The guidance for those in doubt is to seek advice from the relevant health care practitioner.
Should I have the vaccine if I’m experiencing a lupus flare?
A lupus “flare” is when your lupus symptoms worsen and you feel ill as a result. The formal definition of a flare is: “A measurable increase in disease activity in one or more organ systems involving new or worse clinical signs and symptoms and/or lab measurements”.
If you are experiencing a lupus flare, it is recommended that you discuss the timing of your vaccination with your consultant. Your consultant will be able to recommend whether you should have your vaccine as scheduled, or to delay until the flare has passed.
What about people with a weakened immune system and those taking immunosuppressant medication(s)?
It is common for people with lupus to have a weakened immune system, either because of the disease itself, or more commonly, due to taking immunosuppressant medications.
Which medications are immunosuppressants?
Steroids can weaken your immune response, especially when taken as a daily dose of 20mg or higher.
Immunosuppressive medications include:
- Mycophenolate (mycophenolate mofetil or mycophenolic acid)
- This list is not exhaustive
It does NOT include hydroxychloroquine or sulphasalazine.
Biologic medications include:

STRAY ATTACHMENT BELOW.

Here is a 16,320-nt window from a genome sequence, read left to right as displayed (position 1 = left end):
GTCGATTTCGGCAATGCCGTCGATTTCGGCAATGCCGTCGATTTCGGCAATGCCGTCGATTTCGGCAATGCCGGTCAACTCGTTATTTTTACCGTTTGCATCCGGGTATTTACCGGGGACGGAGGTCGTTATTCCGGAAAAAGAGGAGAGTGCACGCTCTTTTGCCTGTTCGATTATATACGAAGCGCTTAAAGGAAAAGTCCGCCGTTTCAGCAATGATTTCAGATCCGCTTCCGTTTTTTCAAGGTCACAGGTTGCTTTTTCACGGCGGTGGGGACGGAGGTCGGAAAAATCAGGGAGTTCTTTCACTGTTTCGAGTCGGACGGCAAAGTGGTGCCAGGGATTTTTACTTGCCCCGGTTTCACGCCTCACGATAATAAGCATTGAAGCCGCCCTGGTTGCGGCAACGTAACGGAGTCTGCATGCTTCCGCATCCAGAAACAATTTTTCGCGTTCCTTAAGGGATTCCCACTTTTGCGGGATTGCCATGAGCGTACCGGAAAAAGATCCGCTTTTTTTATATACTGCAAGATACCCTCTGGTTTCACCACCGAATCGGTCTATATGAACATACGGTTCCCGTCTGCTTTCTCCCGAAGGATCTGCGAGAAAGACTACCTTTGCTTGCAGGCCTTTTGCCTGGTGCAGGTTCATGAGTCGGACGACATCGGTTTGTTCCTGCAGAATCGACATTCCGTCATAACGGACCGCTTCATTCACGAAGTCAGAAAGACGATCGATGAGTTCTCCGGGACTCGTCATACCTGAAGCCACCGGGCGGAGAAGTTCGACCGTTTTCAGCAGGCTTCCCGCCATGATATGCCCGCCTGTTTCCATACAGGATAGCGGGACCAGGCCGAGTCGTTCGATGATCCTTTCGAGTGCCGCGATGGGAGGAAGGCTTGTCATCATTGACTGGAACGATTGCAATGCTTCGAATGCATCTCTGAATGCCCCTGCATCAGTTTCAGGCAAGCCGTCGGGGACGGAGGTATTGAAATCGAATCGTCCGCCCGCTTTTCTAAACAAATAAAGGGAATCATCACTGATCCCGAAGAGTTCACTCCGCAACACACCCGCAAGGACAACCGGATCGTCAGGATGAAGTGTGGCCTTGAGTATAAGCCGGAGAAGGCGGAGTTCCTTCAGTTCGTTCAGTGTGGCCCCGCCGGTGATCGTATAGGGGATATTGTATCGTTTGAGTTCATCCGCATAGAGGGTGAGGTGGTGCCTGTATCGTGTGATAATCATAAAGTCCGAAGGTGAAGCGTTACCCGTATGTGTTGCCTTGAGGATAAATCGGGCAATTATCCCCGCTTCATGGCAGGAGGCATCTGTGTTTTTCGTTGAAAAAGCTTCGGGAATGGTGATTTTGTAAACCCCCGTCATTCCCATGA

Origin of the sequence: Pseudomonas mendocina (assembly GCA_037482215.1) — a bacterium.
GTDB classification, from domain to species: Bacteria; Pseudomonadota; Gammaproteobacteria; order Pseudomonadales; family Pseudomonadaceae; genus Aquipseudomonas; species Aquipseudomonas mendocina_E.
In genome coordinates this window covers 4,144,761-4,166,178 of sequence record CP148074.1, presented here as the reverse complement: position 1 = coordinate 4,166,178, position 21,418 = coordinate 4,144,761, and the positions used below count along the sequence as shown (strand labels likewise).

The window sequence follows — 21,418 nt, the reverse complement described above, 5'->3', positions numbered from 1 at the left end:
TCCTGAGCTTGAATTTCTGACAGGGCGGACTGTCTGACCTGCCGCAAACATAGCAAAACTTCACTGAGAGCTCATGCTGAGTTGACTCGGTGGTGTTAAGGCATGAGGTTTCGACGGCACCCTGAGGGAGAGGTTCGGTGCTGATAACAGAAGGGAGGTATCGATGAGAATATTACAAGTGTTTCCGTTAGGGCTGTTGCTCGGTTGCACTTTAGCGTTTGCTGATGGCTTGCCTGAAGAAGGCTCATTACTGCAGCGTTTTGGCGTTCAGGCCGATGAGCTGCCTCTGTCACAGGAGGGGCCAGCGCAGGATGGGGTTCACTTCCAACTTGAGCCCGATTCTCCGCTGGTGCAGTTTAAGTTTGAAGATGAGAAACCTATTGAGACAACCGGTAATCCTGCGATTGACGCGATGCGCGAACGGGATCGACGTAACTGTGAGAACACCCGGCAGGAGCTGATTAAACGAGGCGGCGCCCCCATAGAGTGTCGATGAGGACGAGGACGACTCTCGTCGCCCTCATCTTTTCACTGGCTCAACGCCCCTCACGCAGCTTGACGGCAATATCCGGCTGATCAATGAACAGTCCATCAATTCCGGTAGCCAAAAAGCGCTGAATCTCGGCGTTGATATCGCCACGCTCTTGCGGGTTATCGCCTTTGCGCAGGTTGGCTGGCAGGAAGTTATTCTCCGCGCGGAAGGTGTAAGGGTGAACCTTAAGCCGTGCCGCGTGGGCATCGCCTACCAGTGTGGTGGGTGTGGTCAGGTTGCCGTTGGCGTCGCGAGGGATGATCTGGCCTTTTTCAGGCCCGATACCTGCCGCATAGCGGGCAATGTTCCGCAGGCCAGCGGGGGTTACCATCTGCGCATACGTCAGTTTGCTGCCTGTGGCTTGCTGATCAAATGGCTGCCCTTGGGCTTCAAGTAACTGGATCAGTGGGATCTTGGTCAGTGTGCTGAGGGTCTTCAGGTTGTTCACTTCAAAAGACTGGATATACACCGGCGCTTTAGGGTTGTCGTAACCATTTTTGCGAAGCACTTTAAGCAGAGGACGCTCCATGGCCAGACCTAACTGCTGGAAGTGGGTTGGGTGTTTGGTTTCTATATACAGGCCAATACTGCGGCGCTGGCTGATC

- This list is not exhaustive
What effect will immunosuppression have on the vaccine?
Some early findings from clinical studies examining the efficacy of the vaccines in people with weakened immune systems have indicated that the vaccines provide lower levels of protection in adults who are immunosuppressed and that those with ‘severe immunosuppression’ are therefore more likely to suffer poor outcomes following infection and are less likely to benefit from the vaccines offered.
Despite this, it is recommended that individuals who have immunosuppression should be given COVID-19 vaccination in accordance with other recommendations and contraindications.
These individuals may not make a full antibody response and should therefore continue to follow advice to avoid exposure unless they are advised otherwise by their doctor.
All three vaccines currently approved for use in the UK (Pfizer/BioNTech, Oxford/AstraZeneca and Moderna) are safe for people with weakened or suppressed immune systems.